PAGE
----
Naqashi Colors : Most of the colors used in Paper Mache  Naqashi are mineral, organic or vegetable base. Traditionally white lead came from Russia and the body white from a local stone called Shall-a-noon. The source for clay was near Manasbal Lake in Srinagar and the verdigris (green) was derived from a mineral that came from Surat in Gujarat; Red was from Cochineal or the Kermis insect, and ultra  marine from Yarkand. Yellow, brown and orange colors came from local produce like turmeric, saffron and walnut shell or pomegranate. Nowadays, these traditional colors have been replaced by the modern day poster colors and paints.

Many a motifs find their charm on varied objects like boxes, vases, trays, frames among other variants. The latest trend in Kashmir Paper Mache is finding the Naqashi being done on the brass vases now.

Naqashi Designs and Motifs

• Gul-andar-Gul (Flower within flower): It is another version of pattern displaying flowers. Here flowers are shown in bunches in which flowers are displayed one behind the other.

• Gul-e-Wilayat (Foreign flower): is similar to hazara except that it includes foliage and stems also. Sometimes Gul-i-Wilayat also has birds in it, especially bulbul and kingfisher.

• Irani Gulab: is the floral motif used in the naqashi which is a dense rose flower in the spread form with numerous florets.

• Hazaara (Thousand flowers): A prevalent pattern traditionally evolved and most frequently featured is hazara (the thousand flowers) pattern. This flower attempts to display every conceivable flower that was a part of the local environment

• Bagal Daar: This is a common design used by many artists and is basically a set or a boxed pattern of flowers. Done in various shades and designs this design finds its place in many decorative boxes.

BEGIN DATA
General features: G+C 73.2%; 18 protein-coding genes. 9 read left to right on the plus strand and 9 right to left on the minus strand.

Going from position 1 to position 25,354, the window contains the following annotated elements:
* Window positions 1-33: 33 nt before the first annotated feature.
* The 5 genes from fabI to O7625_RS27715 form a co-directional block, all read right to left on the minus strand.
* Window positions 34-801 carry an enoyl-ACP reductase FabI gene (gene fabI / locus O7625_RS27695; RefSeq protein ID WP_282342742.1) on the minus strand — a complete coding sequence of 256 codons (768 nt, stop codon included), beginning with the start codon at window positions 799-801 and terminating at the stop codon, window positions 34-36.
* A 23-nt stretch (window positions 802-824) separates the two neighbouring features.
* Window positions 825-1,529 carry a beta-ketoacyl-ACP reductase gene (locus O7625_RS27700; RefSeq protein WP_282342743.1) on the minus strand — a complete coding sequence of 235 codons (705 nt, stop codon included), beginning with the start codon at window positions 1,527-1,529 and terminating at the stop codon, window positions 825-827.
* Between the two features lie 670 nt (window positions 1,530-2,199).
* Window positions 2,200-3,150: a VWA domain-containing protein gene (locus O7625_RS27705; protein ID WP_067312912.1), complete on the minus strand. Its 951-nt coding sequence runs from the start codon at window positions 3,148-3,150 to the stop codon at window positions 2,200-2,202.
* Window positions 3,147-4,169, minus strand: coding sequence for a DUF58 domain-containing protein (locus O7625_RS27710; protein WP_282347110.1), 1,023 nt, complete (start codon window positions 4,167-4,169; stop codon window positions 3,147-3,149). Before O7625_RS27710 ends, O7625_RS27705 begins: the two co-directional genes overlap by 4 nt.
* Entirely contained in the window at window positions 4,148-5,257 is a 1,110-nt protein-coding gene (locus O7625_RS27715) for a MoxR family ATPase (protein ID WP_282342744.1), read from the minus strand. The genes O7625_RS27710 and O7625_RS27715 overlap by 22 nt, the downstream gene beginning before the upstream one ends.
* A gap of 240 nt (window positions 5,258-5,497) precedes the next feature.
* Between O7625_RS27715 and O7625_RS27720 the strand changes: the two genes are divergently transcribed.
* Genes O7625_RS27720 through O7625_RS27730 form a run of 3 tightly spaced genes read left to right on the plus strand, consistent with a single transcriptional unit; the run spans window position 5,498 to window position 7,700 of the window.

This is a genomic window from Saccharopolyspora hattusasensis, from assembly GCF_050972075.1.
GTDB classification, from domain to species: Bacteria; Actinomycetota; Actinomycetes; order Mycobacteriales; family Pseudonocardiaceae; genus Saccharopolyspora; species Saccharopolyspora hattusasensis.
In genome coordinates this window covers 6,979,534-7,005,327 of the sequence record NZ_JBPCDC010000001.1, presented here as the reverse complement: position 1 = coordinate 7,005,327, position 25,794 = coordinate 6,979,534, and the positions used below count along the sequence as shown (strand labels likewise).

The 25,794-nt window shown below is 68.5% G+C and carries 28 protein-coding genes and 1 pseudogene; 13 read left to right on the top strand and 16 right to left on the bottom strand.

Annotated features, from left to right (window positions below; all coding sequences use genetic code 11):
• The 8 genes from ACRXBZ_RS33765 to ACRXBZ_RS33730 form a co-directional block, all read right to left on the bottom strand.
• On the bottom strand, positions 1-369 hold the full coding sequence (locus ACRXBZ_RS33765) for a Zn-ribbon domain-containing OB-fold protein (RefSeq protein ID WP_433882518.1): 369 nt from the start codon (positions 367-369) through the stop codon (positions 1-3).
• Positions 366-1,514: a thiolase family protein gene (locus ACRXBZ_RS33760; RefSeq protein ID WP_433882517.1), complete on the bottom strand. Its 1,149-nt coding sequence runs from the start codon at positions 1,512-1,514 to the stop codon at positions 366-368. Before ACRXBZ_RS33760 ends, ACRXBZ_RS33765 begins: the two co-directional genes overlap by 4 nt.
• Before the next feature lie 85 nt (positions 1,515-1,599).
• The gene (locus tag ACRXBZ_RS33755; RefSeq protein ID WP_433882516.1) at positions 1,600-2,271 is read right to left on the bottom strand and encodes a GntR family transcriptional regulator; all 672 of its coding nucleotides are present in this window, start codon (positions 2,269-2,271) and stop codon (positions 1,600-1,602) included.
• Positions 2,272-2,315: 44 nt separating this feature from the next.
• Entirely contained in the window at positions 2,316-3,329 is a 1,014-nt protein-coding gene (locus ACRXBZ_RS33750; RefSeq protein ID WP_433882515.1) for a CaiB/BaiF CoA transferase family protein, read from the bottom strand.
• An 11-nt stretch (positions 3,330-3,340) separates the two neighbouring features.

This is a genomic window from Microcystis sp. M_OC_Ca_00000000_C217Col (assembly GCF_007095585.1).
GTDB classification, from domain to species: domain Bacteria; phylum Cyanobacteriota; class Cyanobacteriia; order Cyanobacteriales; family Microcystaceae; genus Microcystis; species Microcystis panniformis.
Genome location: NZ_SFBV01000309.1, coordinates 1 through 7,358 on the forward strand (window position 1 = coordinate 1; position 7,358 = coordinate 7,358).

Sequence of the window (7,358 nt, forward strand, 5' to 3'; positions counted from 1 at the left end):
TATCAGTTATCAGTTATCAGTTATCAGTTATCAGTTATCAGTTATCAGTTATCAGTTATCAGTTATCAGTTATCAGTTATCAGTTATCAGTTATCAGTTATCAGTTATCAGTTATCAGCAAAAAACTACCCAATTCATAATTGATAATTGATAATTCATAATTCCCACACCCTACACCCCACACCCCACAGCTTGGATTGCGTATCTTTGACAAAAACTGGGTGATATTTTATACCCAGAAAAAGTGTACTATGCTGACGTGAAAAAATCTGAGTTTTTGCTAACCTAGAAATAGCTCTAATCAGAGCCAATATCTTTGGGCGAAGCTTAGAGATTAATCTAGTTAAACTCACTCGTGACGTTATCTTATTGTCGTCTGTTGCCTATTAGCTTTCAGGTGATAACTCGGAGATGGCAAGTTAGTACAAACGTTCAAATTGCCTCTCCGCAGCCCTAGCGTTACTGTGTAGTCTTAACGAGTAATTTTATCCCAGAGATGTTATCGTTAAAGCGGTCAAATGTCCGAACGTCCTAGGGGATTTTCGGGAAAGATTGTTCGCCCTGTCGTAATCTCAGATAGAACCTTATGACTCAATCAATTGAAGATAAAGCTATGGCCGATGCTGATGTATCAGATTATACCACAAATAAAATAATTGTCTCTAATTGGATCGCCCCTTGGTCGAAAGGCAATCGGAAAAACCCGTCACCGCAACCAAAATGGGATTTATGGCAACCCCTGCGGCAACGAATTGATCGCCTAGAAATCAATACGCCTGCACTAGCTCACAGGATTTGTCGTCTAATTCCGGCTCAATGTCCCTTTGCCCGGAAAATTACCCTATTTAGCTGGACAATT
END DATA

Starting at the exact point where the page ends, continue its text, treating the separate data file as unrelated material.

• Mughal Arts: Inspired by the Mughal Era, this design is the representation of the king's court, his Darbaar.

• Jungle Tarah (Design): This design is the abstract representation of a jungle and its animals.

• Chinar: Chinar, the five pointed leaf from the majestic tree of Kashmir is another such motif which frequents in most Kashmiri current ornamentation.

• Badam Tarah (Almond): The most popular design motif in Kashmir crafts is that of the mango shaped badam (almond) which is “the representative” motif of the famous Kani shawl industry as well as the Sozni craft.

The ultimate product that is inspired by all these efforts is truly a masterpiece with aesthetic beauty which brightens up the homes and adds a lovely aura to the place. Just a look at it, and you know how much effort, how much precision and how much of intensive artistic touch has been put into it.

At we display a vast collection of this beautiful art ranging from decorative boxes and bowls to  traditional vases and samovars to the latest trends that are building up in this creative art. Explore this incredible art of Kashmir Paper Mache!